Immediate-early host-virus interactions that occur during the first weeks after HIV infection have a major impact on disease progression. The mechanisms underlying the failure of HIV-specific CD8 T-cell response to persist and control viral replication early in infection are yet to be characterized. In this study, we performed a thorough phenotypic, gene expression and functional analysis to compare HIV-specific CD8 T cells in acutely and chronically infected subjects. We showed that HIV-specific CD8 T cells in primary infection can be distinguished by their metabolic state, rate of proliferation, and susceptibility to apoptosis. HIV-specific CD8 T cells in acute/early HIV infection secreted less IFN-γ but were more cytotoxic than their counterparts in chronic infection. Importantly, we showed that the levels of IL-7R expression and the capacity of HIV-specific CD8 T cells to secrete IL-2 on antigenic restimulation during primary infection were inversely correlated with the viral set-point. Altogether, these data suggest an altered metabolic state of HIV-specific CD8 T cells in primary infection resulting from hyperproliferation and stress induced signals, demonstrate the discordant function of HIV-specific CD8 T cells during early/acute infection, and highlight the importance of T-cell maintenance for viral control.
Primary HIV infection is characterized by extremely high viral load with massive depletion of CD4 T cells in peripheral blood and mucosal tissues. After resolution of peak viral load, the establishment of a viral load set-point is reached when the fine balance between the efficacy of the immune control and the pathogenicity of the virus is established.1 During this chronic phase of infection, HIV-specific CD8 T cells are functionally impaired and clonally exhausted. They show a skewed maturation phenotype2,3 and express high levels of inhibitory molecules,4-6 a reduced proliferative capacity,7,8 and an increased sensitivity to Fas-induced apoptosis.9 The functional effector impairment includes loss of perforin expression,10 inability to secrete cytokines in response to antigen restimulation,11 and a reduced capacity to lyse target cells in vitro.12 The global loss of function of HIV-specific CD8 T cells in the chronic phase of infection has been well characterized in contrast to events occurring in the acute phase of infection.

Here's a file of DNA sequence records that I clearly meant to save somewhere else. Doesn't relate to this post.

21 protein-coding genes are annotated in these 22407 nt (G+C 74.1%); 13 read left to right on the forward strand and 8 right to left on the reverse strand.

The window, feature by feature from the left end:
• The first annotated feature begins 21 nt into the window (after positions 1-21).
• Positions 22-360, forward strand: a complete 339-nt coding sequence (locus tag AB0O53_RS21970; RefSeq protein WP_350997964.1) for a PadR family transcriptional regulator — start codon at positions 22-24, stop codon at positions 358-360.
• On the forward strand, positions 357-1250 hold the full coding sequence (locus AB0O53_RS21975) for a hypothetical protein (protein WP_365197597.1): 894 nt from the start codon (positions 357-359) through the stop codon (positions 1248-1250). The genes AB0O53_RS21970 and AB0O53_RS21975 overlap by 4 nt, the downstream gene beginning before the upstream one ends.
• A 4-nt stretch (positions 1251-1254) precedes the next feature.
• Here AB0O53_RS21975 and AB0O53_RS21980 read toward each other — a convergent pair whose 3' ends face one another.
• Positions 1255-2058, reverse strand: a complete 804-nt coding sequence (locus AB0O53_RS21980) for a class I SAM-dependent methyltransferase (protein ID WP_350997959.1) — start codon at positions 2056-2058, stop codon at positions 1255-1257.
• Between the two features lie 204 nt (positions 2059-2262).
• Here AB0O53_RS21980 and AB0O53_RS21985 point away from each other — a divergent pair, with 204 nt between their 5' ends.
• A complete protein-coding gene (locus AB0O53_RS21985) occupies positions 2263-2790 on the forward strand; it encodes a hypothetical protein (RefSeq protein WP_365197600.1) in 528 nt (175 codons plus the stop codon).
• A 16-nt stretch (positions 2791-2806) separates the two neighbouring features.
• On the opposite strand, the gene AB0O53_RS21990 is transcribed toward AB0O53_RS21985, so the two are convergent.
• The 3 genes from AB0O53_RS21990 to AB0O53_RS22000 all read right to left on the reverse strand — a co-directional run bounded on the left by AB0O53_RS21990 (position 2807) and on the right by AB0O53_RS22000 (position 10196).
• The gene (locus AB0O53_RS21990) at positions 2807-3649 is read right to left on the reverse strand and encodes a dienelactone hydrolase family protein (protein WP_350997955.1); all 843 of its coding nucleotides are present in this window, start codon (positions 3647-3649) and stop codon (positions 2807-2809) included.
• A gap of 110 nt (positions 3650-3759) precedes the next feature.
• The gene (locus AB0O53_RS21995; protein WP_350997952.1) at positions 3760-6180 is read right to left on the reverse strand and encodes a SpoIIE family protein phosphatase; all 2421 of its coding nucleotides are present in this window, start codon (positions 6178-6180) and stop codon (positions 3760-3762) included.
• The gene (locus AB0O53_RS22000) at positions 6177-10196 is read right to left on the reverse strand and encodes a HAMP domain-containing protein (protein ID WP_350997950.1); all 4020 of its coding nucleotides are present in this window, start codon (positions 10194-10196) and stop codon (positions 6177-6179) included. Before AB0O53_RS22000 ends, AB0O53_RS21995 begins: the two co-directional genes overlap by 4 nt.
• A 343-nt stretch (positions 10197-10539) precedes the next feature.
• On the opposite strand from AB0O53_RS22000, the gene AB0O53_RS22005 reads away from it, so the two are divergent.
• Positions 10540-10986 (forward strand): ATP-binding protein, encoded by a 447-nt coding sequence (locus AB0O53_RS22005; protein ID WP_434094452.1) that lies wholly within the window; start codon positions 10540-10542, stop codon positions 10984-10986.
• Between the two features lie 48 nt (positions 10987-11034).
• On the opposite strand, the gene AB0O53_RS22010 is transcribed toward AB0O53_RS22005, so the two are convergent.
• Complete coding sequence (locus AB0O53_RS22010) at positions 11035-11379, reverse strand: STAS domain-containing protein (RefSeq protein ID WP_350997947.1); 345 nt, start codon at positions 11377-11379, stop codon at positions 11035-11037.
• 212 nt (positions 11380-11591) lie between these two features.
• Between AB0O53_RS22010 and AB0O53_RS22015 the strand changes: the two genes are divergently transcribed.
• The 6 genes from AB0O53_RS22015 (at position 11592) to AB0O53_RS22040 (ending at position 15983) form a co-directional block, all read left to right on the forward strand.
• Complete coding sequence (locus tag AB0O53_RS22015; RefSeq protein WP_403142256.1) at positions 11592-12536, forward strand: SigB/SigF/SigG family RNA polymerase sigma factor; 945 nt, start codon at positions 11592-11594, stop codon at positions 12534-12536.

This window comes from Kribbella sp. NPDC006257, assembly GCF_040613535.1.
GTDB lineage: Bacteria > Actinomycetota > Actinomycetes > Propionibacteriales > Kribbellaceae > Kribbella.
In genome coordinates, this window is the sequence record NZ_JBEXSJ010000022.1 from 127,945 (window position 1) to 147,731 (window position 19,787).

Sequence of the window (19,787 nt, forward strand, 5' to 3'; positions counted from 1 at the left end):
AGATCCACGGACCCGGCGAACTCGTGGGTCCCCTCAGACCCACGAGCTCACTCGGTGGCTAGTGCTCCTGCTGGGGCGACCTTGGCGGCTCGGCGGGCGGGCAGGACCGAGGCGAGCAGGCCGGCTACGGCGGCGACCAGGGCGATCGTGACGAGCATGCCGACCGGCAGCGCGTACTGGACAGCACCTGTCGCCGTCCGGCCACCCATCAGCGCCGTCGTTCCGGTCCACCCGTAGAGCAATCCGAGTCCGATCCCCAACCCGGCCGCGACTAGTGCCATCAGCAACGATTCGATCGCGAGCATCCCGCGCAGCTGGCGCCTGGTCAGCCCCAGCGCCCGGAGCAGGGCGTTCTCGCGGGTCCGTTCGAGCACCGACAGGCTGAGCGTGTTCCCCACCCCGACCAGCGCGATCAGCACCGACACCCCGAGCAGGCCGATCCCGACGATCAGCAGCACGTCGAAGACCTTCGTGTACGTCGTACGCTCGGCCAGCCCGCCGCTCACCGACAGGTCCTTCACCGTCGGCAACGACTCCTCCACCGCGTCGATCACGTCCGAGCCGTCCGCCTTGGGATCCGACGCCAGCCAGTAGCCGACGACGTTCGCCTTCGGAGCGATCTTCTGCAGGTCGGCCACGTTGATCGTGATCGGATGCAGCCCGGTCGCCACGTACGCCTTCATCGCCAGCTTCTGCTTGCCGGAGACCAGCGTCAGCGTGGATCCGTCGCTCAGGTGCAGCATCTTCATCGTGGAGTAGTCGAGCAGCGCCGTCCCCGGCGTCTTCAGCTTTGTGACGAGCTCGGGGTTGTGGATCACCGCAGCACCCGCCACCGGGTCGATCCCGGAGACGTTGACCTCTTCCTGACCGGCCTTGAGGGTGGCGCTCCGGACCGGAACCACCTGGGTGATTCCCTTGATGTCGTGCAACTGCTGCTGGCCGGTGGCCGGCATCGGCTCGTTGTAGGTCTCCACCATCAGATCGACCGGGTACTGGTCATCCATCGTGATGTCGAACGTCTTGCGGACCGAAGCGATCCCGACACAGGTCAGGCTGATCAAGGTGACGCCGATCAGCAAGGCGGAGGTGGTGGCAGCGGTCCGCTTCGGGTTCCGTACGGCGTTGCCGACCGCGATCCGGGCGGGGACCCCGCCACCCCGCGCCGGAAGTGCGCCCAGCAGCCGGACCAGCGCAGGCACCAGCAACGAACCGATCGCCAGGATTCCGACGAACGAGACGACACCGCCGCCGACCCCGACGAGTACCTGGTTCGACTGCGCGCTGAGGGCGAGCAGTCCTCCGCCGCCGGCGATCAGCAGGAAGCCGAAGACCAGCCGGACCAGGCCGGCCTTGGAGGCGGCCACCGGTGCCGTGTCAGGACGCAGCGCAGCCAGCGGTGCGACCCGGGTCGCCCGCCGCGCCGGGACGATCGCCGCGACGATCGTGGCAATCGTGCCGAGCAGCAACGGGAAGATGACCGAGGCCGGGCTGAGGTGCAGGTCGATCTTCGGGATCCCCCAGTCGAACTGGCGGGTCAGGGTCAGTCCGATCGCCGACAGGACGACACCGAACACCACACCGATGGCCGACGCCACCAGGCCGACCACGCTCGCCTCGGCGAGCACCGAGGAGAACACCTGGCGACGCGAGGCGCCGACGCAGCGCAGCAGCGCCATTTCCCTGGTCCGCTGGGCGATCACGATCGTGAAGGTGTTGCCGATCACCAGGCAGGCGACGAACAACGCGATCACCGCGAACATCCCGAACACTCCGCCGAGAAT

Identification of persons within the first weeks of HIV infection has provided the opportunity to analyze critical events that take place in the early phase of infection. Moreover, the classification of primary HIV infection in Fiebig stages has enabled homogeneous cross-sectional studies in terms of duration of infection and primary disease stage.13 HIV-specific CD8 T cell responses emerge concomitantly in the periphery with the control of viral load and the resolution of clinical symptoms.14,15 The critical role of CD8 T cells in controlling viral replication in acute infection has been demonstrated in the SIV model,16 where CD8 T-cell depletion leads to a sharp increase in viremia. However, other studies reported that HIV-specific CD8 T cells did not reduce the life span of SIV-infected CD4 T cells and suggested that control of viral load by CD8 T cells in primary SIV infection is mediated by a noncytolytic mechanism.17 Overall, the function and mechanisms of viral control by HIV-specific CD8 T cells in primary infection have not been deciphered.18
In human subjects infected by HIV, the pressure elicited by HIV-specific CD8 T cells in vivo on viral replication is evidenced by the appearance of escape mutations in MHC class I-restricted epitopes occurring very early in HIV infection.19,20 However, the studies that analyzed the phenotypic and functional characteristics of HIV-specific CD8 T cells in acute/early infection concluded that these cells were functional in primary infection,21 and did not provide clues as to the mechanisms that lead to the lack of persistence and dysfunction of HIV-specific CD8 T cells in chronic infection. Systems-wide analysis aimed at dissecting the characteristics of HIV-specific CD8 T cells early in infection would help our understanding of the mechanisms involved in control of virus replication during primary infection and identify pathways that could predict the immune dysfunction and clonal depletion observed in chronic infection. In this study, we analyzed a primary infected cohort of 35 persons in a window of 4-10 weeks after infection and performed a thorough phenotypic, gene expression and functional analysis of the HIV-specific CD8 T cells in this acute/early phase of HIV infection and compared them with HIV-specific CD8 T cells in chronic infection as well as CMV-specific CD8 T cells as internal controls within the same donors in the 2 stages of disease.
HIV-1–infected subjects signed informed consent forms in accordance with the Declaration of Helsinki for this study, which was approved by the Montreal University Hospital Center review board. HLA haplotype, viral load, and CD8 and CD4 T-cell counts were measured at sample collection time. Plasma viral load was measured using the Amplicor HIV-1 Monitor UltraSensitive Method (Roche Diagnostics).
Tetrameric pMHCI complexes
Soluble biotinylated pMHCI monomers were manufactured by the CANVAC tetramer core facility (Montreal, QC) as described previously22 and tetramerized with PE-conjugated extravidin (Sigma-Aldrich). For CMV, 2 pMHCI tetramers with epitopes from the pp65 protein were produced: HLA-A*0201-NLVPMVATV (NV9, 495-503) and HLA-B*0702-TPRVTGGGAM (TM10, 417-426). For HIV, the following pMHCI tetramers were produced: HLA-A*0201-FLGKIWPSHK (FK10, Gag70-79), HLA-A*0201-SLYNTVATL (SL9, Gag77-85), HLA-A*0301-RLRPGGKKK (RK9, Gag20-28), HLA-A*0301-QVPLRPMTYK (QK10, Nef73-82), HLA-B*0801-FLKEKGGL (FL8, Nef90-97), HLA-B*0801-GEIYKRWII (GI9, Gag127-135), HLA-B*0702-TPGPGVRYPL (TL10, Nef128-137), HLA-A*2301-RYPLTFGWCF (RF10, Nef134-143), and HLA-A*2401-RYPLTFGW (RW8, Nef134-141).
Autologous viral sequencing